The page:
One element worth watching is the activist hedge fund campaign being carried out against Yahoo right now by Dan Loeb and Third Point LLC. Third Point is agitating for major changes to the Board and is rallying around the idea that Yahoo has not done enough to “maximize shareholder value.” They’ve already helped shove Yang and Bostock off the Board and have nominated 4 new directors for election at the next annual meeting. With a threat like that on the horizon, I would expect the current directors are scrambling for a way to generate new revenue and show that they are handling the shareholder value issue. It’s a terrible move, and I agree with your post, but I think it’s happening at least in part because the board is a wounded animal lashing out to try and save itself from being replaced.
he called me to discuss this post. i think he agrees with my point of view on this.
This popped to mind:’Patent litigation is a hate crime.’I have not read others’ comments, and I am sure many will fixate on the use of the words ‘dead’ and ‘hate’ at the end of Fred’s post, I’ll admit that I thought it was badass that Fred used both hand and both feet on his proverbial pipe organ as he totally blasted Yahoo.Jerry Colonna said in his guest post a few Fridays back about Fred that he has a ‘flair for understatement’ (that cracked me up), so this post helps to make up for that :)And I think there are worse adjectives than ‘dead’ to describe YHOO’s move. ‘Scared’ and ‘spineless’ and ‘weak’ are a few of the top-of-mind terms that come to mind.As Chicagoans say about their old Chicago Stadium (pre United Center) ‘Remember the Roar,’ and well, Fred’s pipe organ roared on this post and I thought this was a badass post.
Isn’t the whole post really just Fred transferring his frustrations about patent law onto Yahoo’s financial desperation.
Chris interesting point regarding hate crime–Yahoo’s aggression shows a contempt towards others reminiscent of the theme discussed in “The Culture of Make Believe”.
Wanted to capture the TOT placement (Top of Techmeme) to commemorate the impact of when Fred steps on the gas with both feet when he wants to make a point. It’s as if Techmeme’s editor’s hair stood up on the backs of the necks to put it there asap.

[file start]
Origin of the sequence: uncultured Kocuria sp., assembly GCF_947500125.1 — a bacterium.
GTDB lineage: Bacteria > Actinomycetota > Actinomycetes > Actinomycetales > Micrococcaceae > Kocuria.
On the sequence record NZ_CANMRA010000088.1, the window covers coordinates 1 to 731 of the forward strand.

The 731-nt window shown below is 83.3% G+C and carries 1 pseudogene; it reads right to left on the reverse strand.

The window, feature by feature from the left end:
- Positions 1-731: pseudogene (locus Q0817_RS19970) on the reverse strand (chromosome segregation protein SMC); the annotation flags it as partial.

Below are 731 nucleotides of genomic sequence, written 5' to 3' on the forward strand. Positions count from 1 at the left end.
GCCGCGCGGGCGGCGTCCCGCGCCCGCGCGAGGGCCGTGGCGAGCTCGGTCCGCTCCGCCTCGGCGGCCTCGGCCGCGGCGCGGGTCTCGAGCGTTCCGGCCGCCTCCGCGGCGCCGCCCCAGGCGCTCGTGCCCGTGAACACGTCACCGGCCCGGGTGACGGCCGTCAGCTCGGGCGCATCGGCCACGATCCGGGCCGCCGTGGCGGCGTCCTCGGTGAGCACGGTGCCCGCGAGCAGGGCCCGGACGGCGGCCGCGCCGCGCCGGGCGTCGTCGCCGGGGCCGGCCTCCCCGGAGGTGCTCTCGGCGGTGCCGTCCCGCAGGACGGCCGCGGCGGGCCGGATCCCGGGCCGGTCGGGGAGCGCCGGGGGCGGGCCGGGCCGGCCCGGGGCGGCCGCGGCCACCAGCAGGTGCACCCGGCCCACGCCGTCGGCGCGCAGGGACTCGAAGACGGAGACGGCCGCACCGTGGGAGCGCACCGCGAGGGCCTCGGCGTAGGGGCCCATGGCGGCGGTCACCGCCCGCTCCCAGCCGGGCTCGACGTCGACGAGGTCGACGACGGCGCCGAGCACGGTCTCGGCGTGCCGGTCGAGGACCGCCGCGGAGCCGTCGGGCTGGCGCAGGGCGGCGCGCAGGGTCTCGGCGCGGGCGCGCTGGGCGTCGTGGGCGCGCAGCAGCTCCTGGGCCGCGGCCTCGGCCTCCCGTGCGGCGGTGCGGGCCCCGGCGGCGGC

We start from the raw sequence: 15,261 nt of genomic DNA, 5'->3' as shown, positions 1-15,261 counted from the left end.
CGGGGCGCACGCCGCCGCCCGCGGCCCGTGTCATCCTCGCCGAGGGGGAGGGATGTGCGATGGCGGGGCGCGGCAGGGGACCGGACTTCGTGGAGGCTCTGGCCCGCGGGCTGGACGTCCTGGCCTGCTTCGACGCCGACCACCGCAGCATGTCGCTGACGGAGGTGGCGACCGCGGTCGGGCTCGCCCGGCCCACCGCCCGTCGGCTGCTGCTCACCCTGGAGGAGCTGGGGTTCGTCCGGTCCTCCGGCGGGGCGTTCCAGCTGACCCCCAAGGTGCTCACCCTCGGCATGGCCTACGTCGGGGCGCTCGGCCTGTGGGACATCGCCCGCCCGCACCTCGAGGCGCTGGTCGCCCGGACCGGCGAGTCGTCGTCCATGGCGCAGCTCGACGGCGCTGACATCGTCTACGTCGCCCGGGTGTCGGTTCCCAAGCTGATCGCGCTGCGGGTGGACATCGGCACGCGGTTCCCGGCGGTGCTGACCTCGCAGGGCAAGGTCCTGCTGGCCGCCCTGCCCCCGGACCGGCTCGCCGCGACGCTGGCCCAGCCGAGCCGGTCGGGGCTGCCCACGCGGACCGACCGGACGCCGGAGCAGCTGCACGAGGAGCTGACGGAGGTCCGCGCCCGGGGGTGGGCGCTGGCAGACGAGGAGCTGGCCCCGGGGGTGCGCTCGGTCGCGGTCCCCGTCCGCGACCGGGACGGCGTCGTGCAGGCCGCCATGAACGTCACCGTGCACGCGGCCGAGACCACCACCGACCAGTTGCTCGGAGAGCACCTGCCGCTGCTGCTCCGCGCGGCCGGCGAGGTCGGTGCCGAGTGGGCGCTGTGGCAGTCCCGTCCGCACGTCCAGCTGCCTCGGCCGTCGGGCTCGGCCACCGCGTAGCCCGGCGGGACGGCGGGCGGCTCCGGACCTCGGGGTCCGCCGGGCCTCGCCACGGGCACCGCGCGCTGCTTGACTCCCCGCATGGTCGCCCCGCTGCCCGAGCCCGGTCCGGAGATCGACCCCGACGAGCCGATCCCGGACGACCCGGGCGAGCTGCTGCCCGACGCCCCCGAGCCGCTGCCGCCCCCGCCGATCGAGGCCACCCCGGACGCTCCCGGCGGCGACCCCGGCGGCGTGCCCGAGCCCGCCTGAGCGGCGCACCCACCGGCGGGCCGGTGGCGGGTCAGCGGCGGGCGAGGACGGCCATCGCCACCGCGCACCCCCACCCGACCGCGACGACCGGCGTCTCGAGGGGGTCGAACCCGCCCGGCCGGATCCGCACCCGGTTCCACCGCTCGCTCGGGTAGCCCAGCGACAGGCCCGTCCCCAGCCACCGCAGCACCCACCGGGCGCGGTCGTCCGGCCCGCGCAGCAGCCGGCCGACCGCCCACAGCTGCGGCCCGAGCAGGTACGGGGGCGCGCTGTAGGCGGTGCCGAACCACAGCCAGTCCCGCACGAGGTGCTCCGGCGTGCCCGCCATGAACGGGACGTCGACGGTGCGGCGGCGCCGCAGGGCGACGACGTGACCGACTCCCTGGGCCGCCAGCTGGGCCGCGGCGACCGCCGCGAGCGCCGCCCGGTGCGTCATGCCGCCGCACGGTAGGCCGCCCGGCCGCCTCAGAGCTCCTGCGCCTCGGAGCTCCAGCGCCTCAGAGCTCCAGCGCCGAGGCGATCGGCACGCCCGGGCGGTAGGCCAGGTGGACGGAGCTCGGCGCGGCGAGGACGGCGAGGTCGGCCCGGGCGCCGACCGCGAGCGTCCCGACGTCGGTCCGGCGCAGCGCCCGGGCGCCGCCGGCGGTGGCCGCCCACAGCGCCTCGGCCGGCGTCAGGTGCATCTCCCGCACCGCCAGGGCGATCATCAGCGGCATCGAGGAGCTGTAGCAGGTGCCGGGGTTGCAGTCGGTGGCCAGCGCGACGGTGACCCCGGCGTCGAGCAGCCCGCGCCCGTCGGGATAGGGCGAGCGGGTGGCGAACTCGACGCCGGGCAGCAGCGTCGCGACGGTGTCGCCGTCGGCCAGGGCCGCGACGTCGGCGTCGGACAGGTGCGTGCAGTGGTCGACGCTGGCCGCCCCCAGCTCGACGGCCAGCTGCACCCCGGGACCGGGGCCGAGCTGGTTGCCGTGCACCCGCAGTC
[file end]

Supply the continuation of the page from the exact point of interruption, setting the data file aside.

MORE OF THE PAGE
I’d like to see them sue each other until they find that they are spending so much time and effort on law suits that they decide it’s time to fix the patent system.
Fred:I respect your writing–and I’m no fan of how Yahoo has continually “mis-orged” it’s way to near oblivion–however isn’t this a little unfair on Yahoo.A lawsuit is just a degree in what has become a innovation-encumbering round robin of “patent battles” in the valley…but these stretch back all the way to Tribe and LinkedIn spurning Friendster in social networking patents.Maybe Yahoo wanted some more concessions from Facebook. Maybe they wanted to them to think about a certain direction that they–Yahoo–are going in. I hardly think it’s fair to single out Yahoo here.
Further evidence that the software patent system is broken.Fred, seems like this post has gotten a ton of traction outside the AVC community. I’d be interested to see the Google Analytics data.
70,000 visits that day. probably over 100k over a few days
How is this any worse than what Microsoft and Apple are doing with suing Android over patents? I agree that the whole thing is ridiculous and wildly anti-innovation, but Microsoft and Apple both seem to be a lot more successful at using these legal exploits for their own anti competitive advantage.
Mark Cuban:”I Hope Yahoo Crushes Facebook in its Patent Suit”http://blogmaverick.com/201…Rather than originating in Congress, its going to take a consumer uprising to cause change. What better way to create a consumer uprising than to financially cripple and possibly put out of business the largest social network on the planet ?…Which is the exact reason why Yahoo should do everything possible to use the patents to tear apart facebook with as large an award as it possibly can get. 1 Billion. Peanuts. 10 Billion, Peanuts. Start at 50B. After all there is no way Facebook gets as large as it is without use of Yahoo’s Patents. No personalized pages, no PPC, no Facebook IPO. No Facebook as we know it….I hope Yahoo is awarded 50Billion dollars. It is the only way that consumers will realize what is at stake with patent law as is.I’m not sure what kind of consumer uprising will take place if Yahoo is awarded a hypothetical $50 Billion. Facebook will remain in business it will just have new owners. The 16 year old girl standing next to you in the line at Starbucks doesn’t really care about patents or who owns facebook. Neither does my Uncle.
I agree with Fred’s comments in theory. But what if you are an investor in Yahoo. Wouldn’t you want Yahoo to pursue any and every avenue to support the stock price? Even if you think the pursuit is trivial, wouldn’t any windfall be considered a ‘success?’Since when did business become a morality play? Don’t take this so personally. It’s just business. Yahoo will either win or lose. But the pursuit is entirely justified if for no other reason than securing revenue by any and every legal move available to them. As an investor –morality aside – you should expect as much, no?